Kit Siang: Will MCMC use fake news laws against Najib?

Modified 18 Feb 2018, 12:48 pm

DAP stalwart Lim Kit Siang has questioned whether the Communications and Multimedia Commission (MCMC) would levy their proposed heftier fines for "fake news" against BN leaders, including Prime Minister Najib Abdul Razak.

"Can the MCMC guarantee that the new law with a tenfold hike in penalties for 'fake news' would be used against both 'sharks' and 'ikan bilis' (small fish) in government including Najib, and not just against dissent?" Lim asked in a statement today.

He was commenting on MCMC chief operating officer Mazlan Ismail's proposal that punishment for publishing fake news under Section 233 of the Communications and Multimedia Act be increased tenfold, to a RM500,000 fine and 10 years’ jail.

The government is currently working on a new law to tackle fake news, which it has assured will not be used to silence dissent.

In his statement, Lim claimed that Najib had labelled news about the 1MDB scandal and the identification of “Malaysian Official 1” as fake news, and asked whether those who raise questions about the scandal would be charged.

While Najib has downplayed controversy surrounding 1MDB, including allegations that he received US$731 million in misappropriated funds, he has not on record dismissed the scandal as fake news.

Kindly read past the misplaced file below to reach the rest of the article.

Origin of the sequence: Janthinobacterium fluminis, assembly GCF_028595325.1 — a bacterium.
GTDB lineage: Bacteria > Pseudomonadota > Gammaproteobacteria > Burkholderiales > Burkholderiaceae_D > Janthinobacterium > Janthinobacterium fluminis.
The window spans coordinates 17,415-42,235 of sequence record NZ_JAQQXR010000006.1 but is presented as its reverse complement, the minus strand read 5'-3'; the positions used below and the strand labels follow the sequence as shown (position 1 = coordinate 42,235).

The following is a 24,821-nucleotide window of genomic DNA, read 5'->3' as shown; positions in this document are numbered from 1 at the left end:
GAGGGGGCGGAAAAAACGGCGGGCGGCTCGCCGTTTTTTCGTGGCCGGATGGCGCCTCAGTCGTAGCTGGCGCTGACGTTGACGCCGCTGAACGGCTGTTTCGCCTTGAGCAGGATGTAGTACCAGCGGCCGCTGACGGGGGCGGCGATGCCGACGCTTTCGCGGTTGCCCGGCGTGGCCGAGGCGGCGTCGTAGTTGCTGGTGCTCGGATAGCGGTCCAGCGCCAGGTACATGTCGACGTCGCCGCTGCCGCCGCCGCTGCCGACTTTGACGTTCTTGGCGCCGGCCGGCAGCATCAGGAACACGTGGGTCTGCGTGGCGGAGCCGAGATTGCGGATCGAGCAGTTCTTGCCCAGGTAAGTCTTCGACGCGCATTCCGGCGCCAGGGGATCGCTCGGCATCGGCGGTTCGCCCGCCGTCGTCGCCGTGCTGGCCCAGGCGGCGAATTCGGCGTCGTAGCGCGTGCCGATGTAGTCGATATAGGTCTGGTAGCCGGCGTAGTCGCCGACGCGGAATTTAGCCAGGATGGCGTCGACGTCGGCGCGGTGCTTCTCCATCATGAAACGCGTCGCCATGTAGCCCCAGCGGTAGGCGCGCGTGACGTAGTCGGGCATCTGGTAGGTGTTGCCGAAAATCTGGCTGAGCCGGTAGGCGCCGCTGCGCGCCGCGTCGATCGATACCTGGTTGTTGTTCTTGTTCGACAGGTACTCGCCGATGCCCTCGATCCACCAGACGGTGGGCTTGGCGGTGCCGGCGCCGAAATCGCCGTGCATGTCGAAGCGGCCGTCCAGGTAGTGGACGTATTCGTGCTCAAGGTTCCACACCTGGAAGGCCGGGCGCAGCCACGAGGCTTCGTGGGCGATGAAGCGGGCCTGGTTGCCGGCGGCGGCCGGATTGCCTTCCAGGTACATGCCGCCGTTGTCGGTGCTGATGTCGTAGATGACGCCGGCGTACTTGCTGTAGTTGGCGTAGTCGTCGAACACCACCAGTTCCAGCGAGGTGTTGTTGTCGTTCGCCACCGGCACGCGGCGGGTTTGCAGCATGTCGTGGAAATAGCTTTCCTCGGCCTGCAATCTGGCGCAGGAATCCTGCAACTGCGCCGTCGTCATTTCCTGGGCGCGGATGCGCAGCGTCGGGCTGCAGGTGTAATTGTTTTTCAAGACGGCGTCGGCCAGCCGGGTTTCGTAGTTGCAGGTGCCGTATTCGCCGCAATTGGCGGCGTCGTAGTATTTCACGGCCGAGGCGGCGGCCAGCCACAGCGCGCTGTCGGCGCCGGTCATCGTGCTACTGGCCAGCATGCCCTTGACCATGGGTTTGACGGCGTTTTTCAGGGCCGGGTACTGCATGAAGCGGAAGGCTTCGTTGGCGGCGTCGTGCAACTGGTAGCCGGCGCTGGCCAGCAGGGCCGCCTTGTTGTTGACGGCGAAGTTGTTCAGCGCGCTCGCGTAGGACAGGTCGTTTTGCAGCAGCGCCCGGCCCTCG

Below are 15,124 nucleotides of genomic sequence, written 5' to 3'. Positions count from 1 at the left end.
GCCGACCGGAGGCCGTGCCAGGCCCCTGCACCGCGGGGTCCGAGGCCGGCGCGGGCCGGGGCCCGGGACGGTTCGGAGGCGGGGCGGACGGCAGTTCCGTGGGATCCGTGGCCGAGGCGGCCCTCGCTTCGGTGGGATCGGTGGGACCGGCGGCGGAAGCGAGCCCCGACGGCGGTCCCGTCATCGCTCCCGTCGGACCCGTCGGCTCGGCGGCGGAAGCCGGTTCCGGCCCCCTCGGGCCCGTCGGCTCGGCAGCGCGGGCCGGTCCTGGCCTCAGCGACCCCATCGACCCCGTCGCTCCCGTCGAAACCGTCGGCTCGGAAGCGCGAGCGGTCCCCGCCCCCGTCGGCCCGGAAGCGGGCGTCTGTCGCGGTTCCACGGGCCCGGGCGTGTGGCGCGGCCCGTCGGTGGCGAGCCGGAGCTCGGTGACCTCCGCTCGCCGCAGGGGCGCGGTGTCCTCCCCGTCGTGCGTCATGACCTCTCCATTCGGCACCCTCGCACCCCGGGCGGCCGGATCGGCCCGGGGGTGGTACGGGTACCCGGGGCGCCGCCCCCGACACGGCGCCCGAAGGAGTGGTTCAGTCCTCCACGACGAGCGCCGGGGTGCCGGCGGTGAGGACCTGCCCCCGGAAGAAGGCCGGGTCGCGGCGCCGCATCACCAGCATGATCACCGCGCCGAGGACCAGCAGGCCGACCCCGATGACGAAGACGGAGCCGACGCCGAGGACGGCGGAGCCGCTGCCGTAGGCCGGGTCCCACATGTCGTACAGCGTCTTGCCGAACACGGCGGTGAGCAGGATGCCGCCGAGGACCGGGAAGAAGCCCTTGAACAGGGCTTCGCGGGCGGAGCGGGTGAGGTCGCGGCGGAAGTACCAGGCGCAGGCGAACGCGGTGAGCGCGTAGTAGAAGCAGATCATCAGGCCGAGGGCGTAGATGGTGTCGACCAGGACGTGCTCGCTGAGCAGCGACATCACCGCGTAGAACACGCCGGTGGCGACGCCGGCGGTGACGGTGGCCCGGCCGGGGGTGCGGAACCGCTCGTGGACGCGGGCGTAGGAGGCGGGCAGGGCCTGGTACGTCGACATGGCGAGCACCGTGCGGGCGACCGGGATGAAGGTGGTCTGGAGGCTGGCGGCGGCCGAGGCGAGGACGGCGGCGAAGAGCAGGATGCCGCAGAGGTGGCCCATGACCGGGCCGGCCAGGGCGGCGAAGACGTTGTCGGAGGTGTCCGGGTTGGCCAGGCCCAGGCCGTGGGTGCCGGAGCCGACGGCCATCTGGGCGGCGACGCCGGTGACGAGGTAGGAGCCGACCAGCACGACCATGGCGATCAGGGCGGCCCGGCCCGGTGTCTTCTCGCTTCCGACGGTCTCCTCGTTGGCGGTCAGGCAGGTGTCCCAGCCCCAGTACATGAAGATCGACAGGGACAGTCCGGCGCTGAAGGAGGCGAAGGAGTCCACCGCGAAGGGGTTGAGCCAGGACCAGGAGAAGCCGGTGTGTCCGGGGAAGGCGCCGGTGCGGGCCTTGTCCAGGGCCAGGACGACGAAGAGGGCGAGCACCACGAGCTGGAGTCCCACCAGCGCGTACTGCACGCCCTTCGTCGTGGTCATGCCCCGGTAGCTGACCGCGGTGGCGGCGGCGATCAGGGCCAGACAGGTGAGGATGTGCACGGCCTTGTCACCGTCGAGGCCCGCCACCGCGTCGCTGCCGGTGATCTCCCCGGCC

Lim also insisted he was of "the biggest victims" of fake news, citing Umno's allegations that DAP was anti-Malay and anti-Islam, and that DAP would make the Malays suffer if the BN lost the next general election.

'Wagging the dog'

He also cited allegations by an "MCA ikan bilis" that he had sensationalised two pre-Chinese New Year incidents in an attempt to incite unrest among the Chinese community and the people.

While no names were mentioned, this is a clear reference to MCA publicity spokesperson Ti Lian Ker's statement against the Gelang Patah MP yesterday.

Ti claimed that Lim had tried to capitalise on Petronas' original white angpow packet design – a colour commonly associated with Chinese funerals – and the Domestic Trade, Cooperatives and Consumerism Ministry's newspaper advertisement, which featured a barking rooster rather than a dog.

Lim, however, said he had not said a single word about the Petronas white angpow.

"Will such an ikan bilis be penalised (for spreading fake news)?" he asked.

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